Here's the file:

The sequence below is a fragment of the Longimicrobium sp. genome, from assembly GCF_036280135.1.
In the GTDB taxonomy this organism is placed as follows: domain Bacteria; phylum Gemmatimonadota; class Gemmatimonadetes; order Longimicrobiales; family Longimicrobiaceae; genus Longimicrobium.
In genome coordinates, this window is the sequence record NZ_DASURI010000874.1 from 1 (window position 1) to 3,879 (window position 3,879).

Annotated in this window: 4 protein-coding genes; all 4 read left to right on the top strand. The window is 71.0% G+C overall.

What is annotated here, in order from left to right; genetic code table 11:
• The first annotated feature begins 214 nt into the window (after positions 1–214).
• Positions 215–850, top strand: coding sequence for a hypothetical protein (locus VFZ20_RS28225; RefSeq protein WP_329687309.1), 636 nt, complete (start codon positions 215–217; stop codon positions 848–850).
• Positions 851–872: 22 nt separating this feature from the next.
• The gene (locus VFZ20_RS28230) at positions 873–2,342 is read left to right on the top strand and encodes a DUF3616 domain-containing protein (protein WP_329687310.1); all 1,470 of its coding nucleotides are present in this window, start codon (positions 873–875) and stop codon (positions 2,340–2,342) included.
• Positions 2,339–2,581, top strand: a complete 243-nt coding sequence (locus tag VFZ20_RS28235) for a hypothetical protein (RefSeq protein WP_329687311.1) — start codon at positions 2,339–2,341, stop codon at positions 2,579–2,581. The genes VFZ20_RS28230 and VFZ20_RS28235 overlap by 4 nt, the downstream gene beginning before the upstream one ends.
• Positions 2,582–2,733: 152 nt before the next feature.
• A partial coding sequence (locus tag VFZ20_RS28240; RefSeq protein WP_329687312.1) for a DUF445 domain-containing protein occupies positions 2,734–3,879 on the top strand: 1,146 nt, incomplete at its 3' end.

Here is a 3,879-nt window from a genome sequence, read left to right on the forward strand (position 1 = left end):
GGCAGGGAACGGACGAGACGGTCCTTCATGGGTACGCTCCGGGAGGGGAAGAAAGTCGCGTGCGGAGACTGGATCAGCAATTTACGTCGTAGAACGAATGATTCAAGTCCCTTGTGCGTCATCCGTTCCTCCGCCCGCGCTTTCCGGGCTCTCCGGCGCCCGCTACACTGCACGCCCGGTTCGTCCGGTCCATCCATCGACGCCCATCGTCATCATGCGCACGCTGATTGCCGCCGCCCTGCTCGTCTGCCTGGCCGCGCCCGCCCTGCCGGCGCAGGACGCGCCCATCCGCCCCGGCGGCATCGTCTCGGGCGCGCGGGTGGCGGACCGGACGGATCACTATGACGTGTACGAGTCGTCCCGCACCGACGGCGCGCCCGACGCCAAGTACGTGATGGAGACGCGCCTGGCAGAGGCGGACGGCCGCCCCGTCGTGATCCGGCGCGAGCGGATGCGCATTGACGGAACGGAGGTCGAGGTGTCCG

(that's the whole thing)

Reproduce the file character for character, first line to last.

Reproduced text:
The sequence below is a fragment of the Longimicrobium sp. genome, from assembly GCF_036280135.1.
In the GTDB taxonomy this organism is placed as follows: domain Bacteria; phylum Gemmatimonadota; class Gemmatimonadetes; order Longimicrobiales; family Longimicrobiaceae; genus Longimicrobium.
In genome coordinates, this window is the sequence record NZ_DASURI010000874.1 from 1 (window position 1) to 3,879 (window position 3,879).

Annotated in this window: 4 protein-coding genes; all 4 read left to right on the top strand. The window is 71.0% G+C overall.

What is annotated here, in order from left to right; genetic code table 11:
• The first annotated feature begins 214 nt into the window (after positions 1–214).
• Positions 215–850, top strand: coding sequence for a hypothetical protein (locus VFZ20_RS28225; RefSeq protein WP_329687309.1), 636 nt, complete (start codon positions 215–217; stop codon positions 848–850).
• Positions 851–872: 22 nt separating this feature from the next.
• The gene (locus VFZ20_RS28230) at positions 873–2,342 is read left to right on the top strand and encodes a DUF3616 domain-containing protein (protein WP_329687310.1); all 1,470 of its coding nucleotides are present in this window, start codon (positions 873–875) and stop codon (positions 2,340–2,342) included.
• Positions 2,339–2,581, top strand: a complete 243-nt coding sequence (locus tag VFZ20_RS28235) for a hypothetical protein (RefSeq protein WP_329687311.1) — start codon at positions 2,339–2,341, stop codon at positions 2,579–2,581. The genes VFZ20_RS28230 and VFZ20_RS28235 overlap by 4 nt, the downstream gene beginning before the upstream one ends.
• Positions 2,582–2,733: 152 nt before the next feature.
• A partial coding sequence (locus tag VFZ20_RS28240; RefSeq protein WP_329687312.1) for a DUF445 domain-containing protein occupies positions 2,734–3,879 on the top strand: 1,146 nt, incomplete at its 3' end.

Here is a 3,879-nt window from a genome sequence, read left to right on the forward strand (position 1 = left end):
GGCAGGGAACGGACGAGACGGTCCTTCATGGGTACGCTCCGGGAGGGGAAGAAAGTCGCGTGCGGAGACTGGATCAGCAATTTACGTCGTAGAACGAATGATTCAAGTCCCTTGTGCGTCATCCGTTCCTCCGCCCGCGCTTTCCGGGCTCTCCGGCGCCCGCTACACTGCACGCCCGGTTCGTCCGGTCCATCCATCGACGCCCATCGTCATCATGCGCACGCTGATTGCCGCCGCCCTGCTCGTCTGCCTGGCCGCGCCCGCCCTGCCGGCGCAGGACGCGCCCATCCGCCCCGGCGGCATCGTCTCGGGCGCGCGGGTGGCGGACCGGACGGATCACTATGACGTGTACGAGTCGTCCCGCACCGACGGCGCGCCCGACGCCAAGTACGTGATGGAGACGCGCCTGGCAGAGGCGGACGGCCGCCCCGTCGTGATCCGGCGCGAGCGGATGCGCATTGACGGAACGGAGGTCGAGGTGTCCG